BOOK: A novel guide to spiritual languor

Boredom: The Literary History of a State of Mind by Patricia Meyer Spacks, University of Chicago Press £19.95
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The Independent Culture
HALFWAY through her intricate history of boredom, Patricia Spacks admits that writers are probably the least qualified to fathom its unbearable dullness. Nietzsche called boredom "the windless calm of the soul that precedes a happy voyage". For W alter Benjamin it was "the dream bird that hatches the egg of experience", while Proust derived the whole of his monumental work Remembrance Of Things Past from a spate of early nights. Patently such writers had idle moments, but they were not bored.

Perhaps for this reason we have no classic accounts of the nature of boredom, no Anatomy of Tedium. Are we bored by too much, or too little? Is boredom an ailment, an aesthetic judgement, an emotion or simply a desire to desire? Earlier this century, statistician Francis Galton attempted to measure boredom by counting the numbers of fidgets at meetings of the Royal Geographical Society. But boredom has generally been attributed to other people - the idle rich, the workaholic, the drop-out, the accountant, the housewife, the boring old fart.

In search of an origin, Spacks traces boredom back to 18th-century England and the birth of the dullard. The OED's first documented case is as late as 1768, with the Earl of Carlisle's reference to "Newmarket friends, who are to be bored by those Frenchmen". The English had previously used the French word ennui to describe a mood of spiritual languor, but there was a need for something more abrupt, less metaphysically dignified - particularly to describe the French.

Boredom belongs to the age of secular identity and the creation of leisure time. When people began to ease free of the realm of public conduct and foster their private sensibilities, boredom was their first reward. In 1745 David Fordyce complained that the solitary life "approaches too near the life of a vegetable".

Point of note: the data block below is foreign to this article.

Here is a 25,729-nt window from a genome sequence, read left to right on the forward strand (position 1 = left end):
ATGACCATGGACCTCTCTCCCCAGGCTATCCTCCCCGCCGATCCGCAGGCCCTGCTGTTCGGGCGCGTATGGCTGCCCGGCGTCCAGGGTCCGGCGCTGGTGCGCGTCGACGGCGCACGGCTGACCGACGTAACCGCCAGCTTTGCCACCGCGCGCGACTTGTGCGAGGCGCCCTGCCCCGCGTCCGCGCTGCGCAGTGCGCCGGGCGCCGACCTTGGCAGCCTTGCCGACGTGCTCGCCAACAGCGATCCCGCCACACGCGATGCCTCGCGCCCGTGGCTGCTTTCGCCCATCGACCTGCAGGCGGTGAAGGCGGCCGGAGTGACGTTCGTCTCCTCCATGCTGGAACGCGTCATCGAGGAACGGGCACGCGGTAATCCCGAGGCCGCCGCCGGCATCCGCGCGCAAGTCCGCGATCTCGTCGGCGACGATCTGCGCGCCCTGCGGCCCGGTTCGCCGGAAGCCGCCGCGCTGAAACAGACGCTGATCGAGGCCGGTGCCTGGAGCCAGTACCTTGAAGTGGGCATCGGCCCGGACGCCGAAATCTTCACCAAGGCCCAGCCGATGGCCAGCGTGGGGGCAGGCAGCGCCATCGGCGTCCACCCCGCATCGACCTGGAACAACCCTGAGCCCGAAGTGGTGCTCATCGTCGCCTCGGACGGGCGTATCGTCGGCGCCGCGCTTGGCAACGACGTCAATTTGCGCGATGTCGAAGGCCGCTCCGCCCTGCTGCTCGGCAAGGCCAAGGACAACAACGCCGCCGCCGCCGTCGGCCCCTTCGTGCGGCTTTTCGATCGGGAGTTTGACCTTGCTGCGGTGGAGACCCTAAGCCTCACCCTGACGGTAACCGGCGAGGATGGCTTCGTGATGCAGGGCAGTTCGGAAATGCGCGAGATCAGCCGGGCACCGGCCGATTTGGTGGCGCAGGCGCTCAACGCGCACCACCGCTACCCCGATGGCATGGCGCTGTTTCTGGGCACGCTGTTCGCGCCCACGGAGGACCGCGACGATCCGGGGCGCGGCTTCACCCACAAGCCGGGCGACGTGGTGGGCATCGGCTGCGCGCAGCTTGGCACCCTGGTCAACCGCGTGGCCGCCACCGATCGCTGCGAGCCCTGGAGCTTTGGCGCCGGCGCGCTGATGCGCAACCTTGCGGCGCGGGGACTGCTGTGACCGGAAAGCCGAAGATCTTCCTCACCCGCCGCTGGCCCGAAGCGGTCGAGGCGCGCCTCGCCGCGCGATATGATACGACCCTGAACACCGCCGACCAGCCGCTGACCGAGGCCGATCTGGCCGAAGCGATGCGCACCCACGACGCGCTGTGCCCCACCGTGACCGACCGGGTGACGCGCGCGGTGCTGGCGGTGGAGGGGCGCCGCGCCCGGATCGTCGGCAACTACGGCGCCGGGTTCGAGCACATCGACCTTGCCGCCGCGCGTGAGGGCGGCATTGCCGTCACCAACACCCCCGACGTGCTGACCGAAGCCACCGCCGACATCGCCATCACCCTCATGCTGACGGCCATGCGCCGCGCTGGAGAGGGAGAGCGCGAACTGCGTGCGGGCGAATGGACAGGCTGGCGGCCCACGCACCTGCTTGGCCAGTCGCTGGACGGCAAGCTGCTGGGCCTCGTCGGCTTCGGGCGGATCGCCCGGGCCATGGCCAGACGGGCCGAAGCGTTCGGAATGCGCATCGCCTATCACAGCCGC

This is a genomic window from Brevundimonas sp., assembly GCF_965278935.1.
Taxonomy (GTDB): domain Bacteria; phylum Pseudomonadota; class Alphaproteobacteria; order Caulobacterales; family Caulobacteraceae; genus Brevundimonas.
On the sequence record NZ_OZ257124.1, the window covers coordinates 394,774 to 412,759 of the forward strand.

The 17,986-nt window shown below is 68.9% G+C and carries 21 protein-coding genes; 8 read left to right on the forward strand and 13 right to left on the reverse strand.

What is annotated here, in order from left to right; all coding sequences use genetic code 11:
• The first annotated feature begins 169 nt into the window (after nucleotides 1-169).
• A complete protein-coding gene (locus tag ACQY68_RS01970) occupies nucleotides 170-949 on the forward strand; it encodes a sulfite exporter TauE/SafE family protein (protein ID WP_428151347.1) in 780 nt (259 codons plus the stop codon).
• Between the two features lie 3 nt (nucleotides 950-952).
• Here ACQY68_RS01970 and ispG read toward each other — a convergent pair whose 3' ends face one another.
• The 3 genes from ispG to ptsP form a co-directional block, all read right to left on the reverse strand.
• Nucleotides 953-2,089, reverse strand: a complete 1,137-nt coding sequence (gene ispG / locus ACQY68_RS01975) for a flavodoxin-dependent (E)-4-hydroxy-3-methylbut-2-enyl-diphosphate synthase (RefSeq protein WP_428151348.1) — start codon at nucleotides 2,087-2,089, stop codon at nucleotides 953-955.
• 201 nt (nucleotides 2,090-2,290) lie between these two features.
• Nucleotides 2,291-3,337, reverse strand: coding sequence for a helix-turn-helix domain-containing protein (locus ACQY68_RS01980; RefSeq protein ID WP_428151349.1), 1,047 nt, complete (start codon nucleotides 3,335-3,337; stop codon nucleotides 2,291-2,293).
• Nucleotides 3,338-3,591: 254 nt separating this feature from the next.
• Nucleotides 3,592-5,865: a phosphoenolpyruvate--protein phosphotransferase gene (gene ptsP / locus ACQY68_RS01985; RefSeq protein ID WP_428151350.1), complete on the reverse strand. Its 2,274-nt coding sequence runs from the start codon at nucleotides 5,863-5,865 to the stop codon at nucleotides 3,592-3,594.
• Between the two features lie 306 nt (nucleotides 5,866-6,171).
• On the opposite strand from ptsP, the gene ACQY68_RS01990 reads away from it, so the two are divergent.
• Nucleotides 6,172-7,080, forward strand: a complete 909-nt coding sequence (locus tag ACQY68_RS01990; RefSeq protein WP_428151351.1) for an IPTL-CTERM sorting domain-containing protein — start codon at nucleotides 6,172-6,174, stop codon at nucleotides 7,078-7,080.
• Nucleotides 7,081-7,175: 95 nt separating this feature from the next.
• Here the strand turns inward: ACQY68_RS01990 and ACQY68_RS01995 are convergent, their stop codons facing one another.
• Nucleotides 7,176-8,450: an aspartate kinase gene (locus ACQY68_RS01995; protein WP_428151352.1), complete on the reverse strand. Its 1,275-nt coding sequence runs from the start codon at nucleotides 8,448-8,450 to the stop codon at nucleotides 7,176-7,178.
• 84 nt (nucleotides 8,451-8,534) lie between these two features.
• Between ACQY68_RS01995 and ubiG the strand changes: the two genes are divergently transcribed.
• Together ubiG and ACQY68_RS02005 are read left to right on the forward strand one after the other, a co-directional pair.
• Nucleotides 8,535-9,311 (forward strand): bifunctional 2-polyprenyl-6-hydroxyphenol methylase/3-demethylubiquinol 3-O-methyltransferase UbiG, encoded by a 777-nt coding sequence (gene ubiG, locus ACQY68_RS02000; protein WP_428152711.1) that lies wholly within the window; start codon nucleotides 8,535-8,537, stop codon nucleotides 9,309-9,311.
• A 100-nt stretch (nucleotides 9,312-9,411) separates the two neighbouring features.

To compensate for this ever-growing void in the inner life, there was a rush of distractions in the outside world. Comic operas, circuses, horse-races, canary-breeding and tulip-growing all testified to a fear of running out of things to do. Writers lik e Samuel Johnson repudiated these flightly digressions from the moral life and sought to counter boredom with contemplative musings in journals such as The Idler. Johnson's Dictionary contains no verb "to bore". It was left to Boswell to articulate the tr ue pain of tedium: "While Lonsdale was drowsy after dinner, we sat in stupid silence, and I groaned inwardly."

The rise of boredom also fuelled the rise of the novel, and similar moral dis-approval surrounding the shift from perusing "conduct books" to the pleasure of the rip-roaring read. As late as 1839, Arthur Freeling was warning young brides that "the excitation produced" by reading novels could seriously damage their health. But then women were equally dissuaded from advancing their knowledge, expressing their opinions or being bored.

Such tensions between didacticism, prudence and desire are at the heart of Spacks's study. Starting with 18th- century female diarists and Richardson's Clarissa, she traces a 200-year weakening in the fabric of attention. From Jane Austen to George Eliot, Dickens and Trollope, a tableau of increasingly bored characters tells the story of how a dutiful and engaged reading of the world gradually gave way to the thirst for distraction.

As such, the book is really a history of boredom's counterpart: the loss of the interesting. Spacks holds a Chair of English at the University of Virginia and, like Dr Johnson, her job is to create interest. By gravitating towards the most engaging issues raised by the history of boredom, she awakens a desire to read all kinds of books that have long been deemed unpickupable: Samuel Richard-son's Sir Charles Grandison, or Mrs Humphry Ward's Robert Elsmere. But when the moral quandaries begin to fade, when the loosening of the ethical life approaches terminal entropy, her work comes to an end.

With the 20th century, the book peters out just where it should be getting going. There are some brief readings from Lawrence, Waugh, Anita Brookner - and then a grey abyss. Boredom has become too diffuse, too low-key to be of interest. But of course it is the literature of the "morally interesting" that has faded. Boredom and the trivial, on the other hand, have experienced their greatest imaginative flowering. A finer apprec-iation of shades of dullness could have included Beckett, Pesso a , Camus

and what about Citizen Kane, Hancock, Warhol, couch potatoes, punk, "The Likely Lads", British Rail, Nigel Planer, Thelma & Louise, Princess Di and Slackers? The critique of pure boredom has only just begun. He who is tired of boredom is tired of life.

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